But, we might be getting a bit too picky. The Snapdragon 430 (non-US) review unit, we tested at the office still did a solid job, stretching the 4,000 Mah battery pack to its full extent.
It scored an overall endurance rating of 92 hours – more than respectable.
Looking at the particular numbers in detail, Motorola appears to have done a bang-up optimization job all-around. The near-vanilla Android OS definitely helps a fair bit and as a result, the Moto G6 Play easily breaks the 200-hour barrier in standby.
Even with its older 28nm development process, the Snapdragon 430 and its X6 LTE modem, in particular, manage to clock in over 30 hours of call time. Google’s Chrome browser and File app/video player don’t disappoint either. Both manage to keep pushing content on the HD+ display for over 14hours on a single charge. Overall, while the Moto G6 Play is a bit on the chunky side, it feels quite comfortable away from a power outlet for prolonged periods of time.
Motorola was also considerate enough to include support for its own Turbo power fast charging standard in the Moto G6 Play. It is actually one of the cheapest phones out there, with quick top-off support.
The Moto G6 Play is, theoretically capable of sucking in power at up to 15W. However, we can’t really confirm is a compatible Turbo Power charger will be provided in the box. Package contents frequently differ from market to market and Lenovo has a pretty bumpy track record in this area. So, the best way to go about it is to check with your local retailer of choice.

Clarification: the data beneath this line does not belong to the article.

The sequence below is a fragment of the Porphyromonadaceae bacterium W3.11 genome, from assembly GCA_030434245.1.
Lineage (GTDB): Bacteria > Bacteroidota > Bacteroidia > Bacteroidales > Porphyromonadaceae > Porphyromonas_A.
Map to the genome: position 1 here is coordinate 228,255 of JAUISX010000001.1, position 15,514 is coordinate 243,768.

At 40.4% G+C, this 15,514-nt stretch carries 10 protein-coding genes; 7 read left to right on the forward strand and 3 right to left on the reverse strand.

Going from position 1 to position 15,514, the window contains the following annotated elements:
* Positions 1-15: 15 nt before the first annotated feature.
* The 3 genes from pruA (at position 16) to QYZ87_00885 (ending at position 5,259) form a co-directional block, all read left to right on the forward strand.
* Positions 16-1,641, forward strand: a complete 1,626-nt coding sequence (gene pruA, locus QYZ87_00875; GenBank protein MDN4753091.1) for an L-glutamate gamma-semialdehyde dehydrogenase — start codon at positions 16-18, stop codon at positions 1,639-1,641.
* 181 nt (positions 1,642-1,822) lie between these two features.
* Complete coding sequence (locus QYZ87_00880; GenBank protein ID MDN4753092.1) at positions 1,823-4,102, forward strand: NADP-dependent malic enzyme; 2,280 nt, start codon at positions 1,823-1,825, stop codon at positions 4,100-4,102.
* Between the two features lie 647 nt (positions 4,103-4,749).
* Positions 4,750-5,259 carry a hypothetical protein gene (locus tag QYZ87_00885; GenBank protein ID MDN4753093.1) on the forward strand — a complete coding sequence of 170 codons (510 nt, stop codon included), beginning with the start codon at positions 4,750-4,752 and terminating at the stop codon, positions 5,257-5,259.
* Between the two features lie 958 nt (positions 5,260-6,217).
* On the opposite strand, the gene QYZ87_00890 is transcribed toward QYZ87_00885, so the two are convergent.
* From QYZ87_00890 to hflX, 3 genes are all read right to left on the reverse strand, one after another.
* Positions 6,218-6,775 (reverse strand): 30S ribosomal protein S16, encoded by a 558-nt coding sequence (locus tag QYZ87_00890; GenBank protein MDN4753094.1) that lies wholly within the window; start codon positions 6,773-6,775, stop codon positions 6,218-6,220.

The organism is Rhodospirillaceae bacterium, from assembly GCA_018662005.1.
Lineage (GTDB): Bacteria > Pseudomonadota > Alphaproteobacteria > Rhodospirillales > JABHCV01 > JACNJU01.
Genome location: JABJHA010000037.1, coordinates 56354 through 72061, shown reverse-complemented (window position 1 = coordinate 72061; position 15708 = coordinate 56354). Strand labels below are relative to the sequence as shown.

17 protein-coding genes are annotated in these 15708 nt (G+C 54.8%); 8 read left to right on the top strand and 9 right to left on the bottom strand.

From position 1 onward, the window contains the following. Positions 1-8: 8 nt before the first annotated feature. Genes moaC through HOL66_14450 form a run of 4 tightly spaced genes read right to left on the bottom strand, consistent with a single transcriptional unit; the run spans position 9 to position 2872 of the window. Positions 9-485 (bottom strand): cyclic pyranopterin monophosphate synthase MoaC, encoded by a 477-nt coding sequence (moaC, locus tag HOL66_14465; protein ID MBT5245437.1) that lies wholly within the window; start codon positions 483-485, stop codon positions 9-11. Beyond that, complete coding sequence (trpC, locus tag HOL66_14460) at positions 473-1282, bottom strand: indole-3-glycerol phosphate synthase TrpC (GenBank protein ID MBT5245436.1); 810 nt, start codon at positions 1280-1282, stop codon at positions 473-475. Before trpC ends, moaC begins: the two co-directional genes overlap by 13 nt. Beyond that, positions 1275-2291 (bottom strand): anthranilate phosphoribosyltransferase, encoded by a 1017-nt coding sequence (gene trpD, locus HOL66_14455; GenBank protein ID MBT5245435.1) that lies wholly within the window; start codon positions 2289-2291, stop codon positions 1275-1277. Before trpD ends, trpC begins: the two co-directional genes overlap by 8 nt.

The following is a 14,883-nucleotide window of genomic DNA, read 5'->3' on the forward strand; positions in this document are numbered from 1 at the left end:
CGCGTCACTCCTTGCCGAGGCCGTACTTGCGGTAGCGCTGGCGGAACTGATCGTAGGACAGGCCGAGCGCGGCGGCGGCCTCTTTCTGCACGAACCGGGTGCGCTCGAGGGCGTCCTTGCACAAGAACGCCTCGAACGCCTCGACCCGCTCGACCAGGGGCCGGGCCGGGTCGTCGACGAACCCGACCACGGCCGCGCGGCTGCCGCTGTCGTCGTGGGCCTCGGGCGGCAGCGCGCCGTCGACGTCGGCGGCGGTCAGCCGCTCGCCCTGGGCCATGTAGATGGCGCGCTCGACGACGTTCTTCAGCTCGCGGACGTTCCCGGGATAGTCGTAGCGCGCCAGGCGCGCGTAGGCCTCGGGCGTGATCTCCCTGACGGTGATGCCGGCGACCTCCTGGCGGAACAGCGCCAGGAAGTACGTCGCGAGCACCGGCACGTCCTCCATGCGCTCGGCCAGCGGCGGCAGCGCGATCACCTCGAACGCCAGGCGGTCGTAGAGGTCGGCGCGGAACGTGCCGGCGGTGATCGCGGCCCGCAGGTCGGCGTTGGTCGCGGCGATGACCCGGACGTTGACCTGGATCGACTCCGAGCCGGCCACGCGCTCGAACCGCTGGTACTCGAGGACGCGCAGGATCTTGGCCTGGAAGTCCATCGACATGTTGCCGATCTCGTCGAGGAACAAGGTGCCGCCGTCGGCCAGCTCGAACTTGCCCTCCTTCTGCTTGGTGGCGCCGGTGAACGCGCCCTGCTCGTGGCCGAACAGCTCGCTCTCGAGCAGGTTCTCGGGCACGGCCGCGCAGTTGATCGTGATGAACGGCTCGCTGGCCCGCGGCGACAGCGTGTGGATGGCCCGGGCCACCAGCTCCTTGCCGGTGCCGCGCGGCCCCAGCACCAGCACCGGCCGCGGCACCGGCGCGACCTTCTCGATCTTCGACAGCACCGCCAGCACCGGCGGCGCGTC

Motorola was definitely generous in the battery department, but the loudspeaker setup is a whole other story. The Moto G6 Play only has a single speaker – the earpiece, above the display. It is powered to pump out some volume and that’s about it.
Pink noise/ Music, dB
Ringing phone, dB
Samsung Galaxy J3 (2016)
Motorola Moto G6 Play
Motorola Moto G6 Play (Dolby audio)
Xiaomi Redmi 5
Huawei P Smart
Huawei Honor 7X
Motorola Moto G5S
Sony Xperia L2
Motorola Moto G5S Plus
The G6 Play is a bit quiet, especially in its default mode, with the audio equalizer turned off. Speaking of which, it’s a bit odd that Motorola decided to provide a really in-depth audio equalizer, for the single, underwhelming speaker. It even bears the Dolby audio branding.
Still, we can’t complain too much, unlike most smartphone audio tuning suit, this one did not reduce the overall output volume. On the contrary, it increased it slightly, while also managing to open up the soundstage noticeably. If configured correctly, that is.
If you spend enough time tweaking the sliders and toggles, for your content of choice, you can actually achieve tangible results, like a clearer voice in movies or richer simulated bass, if that’s your thing.
Motorola Moto G6 Play matched the splendid clarity of its Plus sibling in the active external amplifier part of the test. Its loudness fell seriously short though, giving away its lower standing.
Loudness remained below average when we hooked up our headphones too, but the clarity was downright impressive. The Moto G6 Play delivered a performance that would be worthy of a device with a much higher price tag. Unless you have high impedance headphones and the volume is actually a deal-breaker, you really can’t wish for much more than that.
IMD + Noise
Motorola Moto G6 Play
Motorola Moto G6 Play (headphones)
Motorola Moto G6 Plus
Motorola Moto G6 Plus (headphones)
Oppo F7 (headphones)
Nokia 6 (2018)
Nokia 6 (2018) (headphones)
Nokia 7 Plus